Each individual is going to have their own particular layout on the graph for each decision. The person making the decision is going to have a layout, and each of the other people observing that decision will have a layout based on how they perceive that decision. You're also going to have what each player considers to be the baseline of the groups GNS priorities plotted onto the graph. The baseline will most likely vary between each player to one degree or another. So, even a player who thinks that his decisions fall within exceptable parameters may be breaking the boundary of another player's baseline assumptions.

-Chris


Title: Beeg Horseshoe Theory Revisited
Post by: Mike Holmes on June 06, 2003, 10:43:30 AM
Quote from: Cassidy
For each decision though wouldn't you need to plot a point for each player based on how they personally perceive the decision as meeting their own expectations and GNS goals?
Quite so. The minimums may seem consensual, but they may not be. The acceptable play region is defined personally. Coherence is achieved by the system providing a functional commonality of acceptable play regions, and players making decisions in them. The latter part is an essential part of the Social Contract and is assumed.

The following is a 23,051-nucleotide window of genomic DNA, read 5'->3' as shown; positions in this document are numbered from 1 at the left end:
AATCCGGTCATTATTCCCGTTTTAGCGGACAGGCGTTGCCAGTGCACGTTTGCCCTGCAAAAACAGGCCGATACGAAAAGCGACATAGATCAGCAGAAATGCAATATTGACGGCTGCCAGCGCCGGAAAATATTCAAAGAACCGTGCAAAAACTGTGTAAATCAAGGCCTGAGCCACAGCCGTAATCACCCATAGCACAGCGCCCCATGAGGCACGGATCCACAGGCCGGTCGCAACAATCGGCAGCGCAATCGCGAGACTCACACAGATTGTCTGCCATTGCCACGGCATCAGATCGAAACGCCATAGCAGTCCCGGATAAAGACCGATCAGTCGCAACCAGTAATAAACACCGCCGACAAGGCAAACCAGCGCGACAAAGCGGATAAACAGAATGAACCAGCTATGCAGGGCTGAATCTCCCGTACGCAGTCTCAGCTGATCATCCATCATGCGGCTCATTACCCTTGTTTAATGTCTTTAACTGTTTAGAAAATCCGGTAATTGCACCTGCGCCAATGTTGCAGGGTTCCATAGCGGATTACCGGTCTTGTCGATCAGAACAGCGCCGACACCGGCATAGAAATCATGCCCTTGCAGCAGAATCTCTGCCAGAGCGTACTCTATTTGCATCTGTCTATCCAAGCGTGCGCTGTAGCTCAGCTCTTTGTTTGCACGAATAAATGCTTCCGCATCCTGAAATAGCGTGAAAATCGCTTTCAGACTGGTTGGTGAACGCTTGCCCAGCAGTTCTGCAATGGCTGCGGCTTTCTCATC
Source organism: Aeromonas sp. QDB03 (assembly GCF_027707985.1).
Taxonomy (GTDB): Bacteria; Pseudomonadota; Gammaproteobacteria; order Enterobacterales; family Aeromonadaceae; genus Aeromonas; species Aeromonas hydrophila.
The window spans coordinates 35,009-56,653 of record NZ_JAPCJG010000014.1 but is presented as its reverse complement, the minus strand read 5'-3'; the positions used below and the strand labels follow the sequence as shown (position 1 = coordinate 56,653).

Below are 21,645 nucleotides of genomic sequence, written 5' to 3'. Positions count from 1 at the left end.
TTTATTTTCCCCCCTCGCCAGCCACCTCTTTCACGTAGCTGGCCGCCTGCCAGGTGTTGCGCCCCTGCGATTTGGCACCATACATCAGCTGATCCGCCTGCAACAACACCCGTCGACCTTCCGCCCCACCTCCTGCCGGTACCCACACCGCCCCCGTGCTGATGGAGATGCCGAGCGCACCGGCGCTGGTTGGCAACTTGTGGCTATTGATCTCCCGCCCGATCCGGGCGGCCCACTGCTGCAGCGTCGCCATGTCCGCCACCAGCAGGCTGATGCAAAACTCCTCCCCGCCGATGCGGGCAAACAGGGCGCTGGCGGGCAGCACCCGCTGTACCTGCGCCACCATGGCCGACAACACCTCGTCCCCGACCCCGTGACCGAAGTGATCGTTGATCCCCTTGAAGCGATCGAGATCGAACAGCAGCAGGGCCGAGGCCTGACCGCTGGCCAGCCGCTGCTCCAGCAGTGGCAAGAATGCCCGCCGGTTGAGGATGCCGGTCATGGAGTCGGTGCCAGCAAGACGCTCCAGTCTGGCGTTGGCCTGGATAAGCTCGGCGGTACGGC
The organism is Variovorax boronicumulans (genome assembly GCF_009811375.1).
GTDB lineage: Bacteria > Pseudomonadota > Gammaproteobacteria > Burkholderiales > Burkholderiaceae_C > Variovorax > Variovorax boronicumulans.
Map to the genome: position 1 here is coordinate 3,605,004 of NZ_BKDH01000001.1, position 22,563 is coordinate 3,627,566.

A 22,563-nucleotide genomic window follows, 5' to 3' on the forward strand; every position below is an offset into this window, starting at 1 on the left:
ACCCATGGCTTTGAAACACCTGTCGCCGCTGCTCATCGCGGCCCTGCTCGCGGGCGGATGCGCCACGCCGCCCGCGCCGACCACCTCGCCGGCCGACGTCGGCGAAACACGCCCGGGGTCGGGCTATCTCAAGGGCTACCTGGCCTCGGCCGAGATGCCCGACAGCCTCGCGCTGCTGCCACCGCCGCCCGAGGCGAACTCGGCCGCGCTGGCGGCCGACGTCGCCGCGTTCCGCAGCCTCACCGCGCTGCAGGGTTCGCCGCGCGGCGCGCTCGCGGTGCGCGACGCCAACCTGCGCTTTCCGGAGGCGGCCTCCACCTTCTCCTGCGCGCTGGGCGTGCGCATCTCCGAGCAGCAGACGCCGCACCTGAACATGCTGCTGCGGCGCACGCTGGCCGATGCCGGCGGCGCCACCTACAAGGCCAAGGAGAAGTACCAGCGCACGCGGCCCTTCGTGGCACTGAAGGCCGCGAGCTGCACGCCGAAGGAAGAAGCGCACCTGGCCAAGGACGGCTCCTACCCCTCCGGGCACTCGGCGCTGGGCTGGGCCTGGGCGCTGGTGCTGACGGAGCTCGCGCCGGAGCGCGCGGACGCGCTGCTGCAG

Quote
The guy making the decision in your example may quantify the decision as being G10,N6,S4 but what if another player with Narrativist priorities sees the decision a little differently, i.e. G13,N2,S5?
Nothing's perfect. There will be occasions like this. Rarely is a player called on a single decision, however. When they are, often they can describe their intentions, and make it clear. Or the "true" nature of the decision will become clear later in other context.

But as it stands I'm aware of nothing that makes a decision exlicit in terms of what it is. That said, some things are more obvious than others. When a player chooses to attack the Baron because his SA indicates that he hates the Baron, that's pretty obvously narrativist. So I think that part of coherent design is sending strong signals in terms of the context of the decisions themselves.

But yes, there will be perceptual differences, and yes, sometimes they cause problems. I have this particular actual example that destroyed an entire game. A player was playing with his girlfriend, and did something that favored his character, and disfavored another player's. The player saw this a purely Social (and Gamist by the new definition), and it seemed to him to be completely without Sim merit. Sim Zero. To him there was no reason that the character would do what he did. To me and the other players, it was a valid choice in that we thought it was not out of character.

Quote
I would feel inclined to plot points based on how the player making the decision feels their decision meets the agreed upon GNS goals and expectations of the group as a whole.
Actually the group doesn't matter much other than they inform the player on what they think are acceptable minimums, and may therefore affect his. But that's Social Contract level. In effect, a decision is made, it's plotted on each player's space, and then it's seen for whether it succeeds in meeting the minimums.